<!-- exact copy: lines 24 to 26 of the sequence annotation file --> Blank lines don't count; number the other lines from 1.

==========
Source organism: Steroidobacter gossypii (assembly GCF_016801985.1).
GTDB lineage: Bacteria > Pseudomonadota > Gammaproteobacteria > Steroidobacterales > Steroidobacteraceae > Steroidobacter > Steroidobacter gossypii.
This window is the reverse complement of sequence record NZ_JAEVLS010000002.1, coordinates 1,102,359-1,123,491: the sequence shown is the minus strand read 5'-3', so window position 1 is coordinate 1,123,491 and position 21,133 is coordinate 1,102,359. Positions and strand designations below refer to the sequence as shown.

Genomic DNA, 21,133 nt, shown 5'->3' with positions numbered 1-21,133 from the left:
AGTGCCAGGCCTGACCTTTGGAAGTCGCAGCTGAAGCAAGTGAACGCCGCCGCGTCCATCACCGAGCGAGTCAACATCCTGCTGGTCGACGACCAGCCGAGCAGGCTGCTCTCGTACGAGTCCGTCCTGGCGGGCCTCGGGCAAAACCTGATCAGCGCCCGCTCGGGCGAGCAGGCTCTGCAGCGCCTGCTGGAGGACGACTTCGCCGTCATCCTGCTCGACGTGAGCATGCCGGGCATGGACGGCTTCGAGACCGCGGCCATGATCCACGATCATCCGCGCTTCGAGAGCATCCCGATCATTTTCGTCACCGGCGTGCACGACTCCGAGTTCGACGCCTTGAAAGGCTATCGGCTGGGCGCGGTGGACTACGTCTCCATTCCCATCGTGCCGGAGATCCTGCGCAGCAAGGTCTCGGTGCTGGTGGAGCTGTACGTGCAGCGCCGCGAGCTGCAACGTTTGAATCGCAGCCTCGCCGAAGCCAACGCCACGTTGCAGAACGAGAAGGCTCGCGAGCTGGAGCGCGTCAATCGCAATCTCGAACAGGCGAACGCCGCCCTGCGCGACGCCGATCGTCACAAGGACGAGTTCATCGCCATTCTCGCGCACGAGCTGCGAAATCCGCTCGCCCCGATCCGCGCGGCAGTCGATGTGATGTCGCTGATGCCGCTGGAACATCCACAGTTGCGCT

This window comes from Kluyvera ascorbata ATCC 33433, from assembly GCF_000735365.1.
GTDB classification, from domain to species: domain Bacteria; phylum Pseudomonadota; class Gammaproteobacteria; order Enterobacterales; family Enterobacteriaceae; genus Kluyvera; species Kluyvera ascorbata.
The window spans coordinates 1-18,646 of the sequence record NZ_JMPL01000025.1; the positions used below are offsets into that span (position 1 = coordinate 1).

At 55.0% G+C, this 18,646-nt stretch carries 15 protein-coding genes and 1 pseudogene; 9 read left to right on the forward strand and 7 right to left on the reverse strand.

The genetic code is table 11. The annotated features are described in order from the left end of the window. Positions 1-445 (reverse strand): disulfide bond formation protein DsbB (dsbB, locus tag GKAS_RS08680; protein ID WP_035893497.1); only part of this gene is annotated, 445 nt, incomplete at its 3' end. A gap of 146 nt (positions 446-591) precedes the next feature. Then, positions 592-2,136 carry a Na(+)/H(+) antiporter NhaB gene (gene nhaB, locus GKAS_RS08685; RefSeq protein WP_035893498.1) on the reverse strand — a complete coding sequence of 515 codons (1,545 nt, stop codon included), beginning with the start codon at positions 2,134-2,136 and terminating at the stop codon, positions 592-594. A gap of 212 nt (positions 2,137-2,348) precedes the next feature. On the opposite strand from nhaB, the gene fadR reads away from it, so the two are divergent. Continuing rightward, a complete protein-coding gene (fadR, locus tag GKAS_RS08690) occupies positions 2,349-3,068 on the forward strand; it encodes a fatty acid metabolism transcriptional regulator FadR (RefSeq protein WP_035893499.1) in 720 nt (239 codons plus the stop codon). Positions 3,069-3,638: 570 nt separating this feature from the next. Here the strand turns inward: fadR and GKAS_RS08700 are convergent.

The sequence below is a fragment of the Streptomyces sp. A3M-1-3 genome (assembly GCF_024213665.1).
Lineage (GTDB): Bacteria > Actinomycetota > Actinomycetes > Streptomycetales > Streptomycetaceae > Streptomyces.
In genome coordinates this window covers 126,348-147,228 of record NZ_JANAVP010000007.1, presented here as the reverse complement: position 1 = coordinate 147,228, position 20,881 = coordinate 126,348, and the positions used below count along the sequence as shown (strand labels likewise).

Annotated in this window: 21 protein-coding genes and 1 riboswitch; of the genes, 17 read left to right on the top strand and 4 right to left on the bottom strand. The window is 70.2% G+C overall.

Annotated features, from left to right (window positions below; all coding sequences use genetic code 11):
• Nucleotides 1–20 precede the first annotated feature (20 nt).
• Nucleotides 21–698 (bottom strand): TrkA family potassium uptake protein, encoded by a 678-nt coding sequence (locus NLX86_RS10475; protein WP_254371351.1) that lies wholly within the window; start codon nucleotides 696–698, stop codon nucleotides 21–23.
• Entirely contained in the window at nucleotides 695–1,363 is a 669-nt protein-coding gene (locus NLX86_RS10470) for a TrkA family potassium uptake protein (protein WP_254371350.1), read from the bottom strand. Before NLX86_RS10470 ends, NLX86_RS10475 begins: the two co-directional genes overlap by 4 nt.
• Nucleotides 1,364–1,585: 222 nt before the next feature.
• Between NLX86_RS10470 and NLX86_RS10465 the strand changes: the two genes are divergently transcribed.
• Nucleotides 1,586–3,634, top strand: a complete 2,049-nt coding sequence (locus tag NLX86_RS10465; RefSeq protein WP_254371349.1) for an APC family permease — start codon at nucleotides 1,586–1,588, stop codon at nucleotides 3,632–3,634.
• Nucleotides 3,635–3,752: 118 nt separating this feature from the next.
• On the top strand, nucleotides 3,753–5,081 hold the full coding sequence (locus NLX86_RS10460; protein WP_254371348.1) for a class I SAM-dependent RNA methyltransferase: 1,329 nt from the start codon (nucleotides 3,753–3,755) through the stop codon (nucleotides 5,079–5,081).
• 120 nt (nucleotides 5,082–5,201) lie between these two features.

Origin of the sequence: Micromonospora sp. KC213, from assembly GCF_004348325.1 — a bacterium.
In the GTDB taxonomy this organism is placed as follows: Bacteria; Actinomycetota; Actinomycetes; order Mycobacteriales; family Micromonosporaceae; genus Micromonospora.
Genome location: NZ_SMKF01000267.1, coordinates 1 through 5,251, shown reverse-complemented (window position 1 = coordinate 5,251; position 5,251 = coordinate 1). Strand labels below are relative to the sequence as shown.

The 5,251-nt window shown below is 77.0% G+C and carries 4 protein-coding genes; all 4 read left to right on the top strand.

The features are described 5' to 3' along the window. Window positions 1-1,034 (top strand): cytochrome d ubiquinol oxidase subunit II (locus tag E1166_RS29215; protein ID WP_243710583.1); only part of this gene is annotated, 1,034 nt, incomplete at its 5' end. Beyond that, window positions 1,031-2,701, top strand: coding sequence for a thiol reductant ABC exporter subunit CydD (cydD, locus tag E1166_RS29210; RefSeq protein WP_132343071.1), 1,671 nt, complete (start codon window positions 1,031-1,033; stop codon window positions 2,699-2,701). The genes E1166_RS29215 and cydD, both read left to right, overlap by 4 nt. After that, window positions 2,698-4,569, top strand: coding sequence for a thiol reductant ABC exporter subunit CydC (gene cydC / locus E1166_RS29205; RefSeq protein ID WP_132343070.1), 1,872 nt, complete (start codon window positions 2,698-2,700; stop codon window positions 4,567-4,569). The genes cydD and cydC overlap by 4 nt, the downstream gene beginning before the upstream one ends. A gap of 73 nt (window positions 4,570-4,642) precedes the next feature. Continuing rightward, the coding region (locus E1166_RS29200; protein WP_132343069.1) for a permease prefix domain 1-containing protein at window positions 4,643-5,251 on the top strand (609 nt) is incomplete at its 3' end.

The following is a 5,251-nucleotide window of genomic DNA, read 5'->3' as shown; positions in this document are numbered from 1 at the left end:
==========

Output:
• 120 nt (nucleotides 5,082–5,201) lie between these two features.

Origin of the sequence: Micromonospora sp. KC213, from assembly GCF_004348325.1 — a bacterium.
In the GTDB taxonomy this organism is placed as follows: Bacteria; Actinomycetota; Actinomycetes; order Mycobacteriales; family Micromonosporaceae; genus Micromonospora.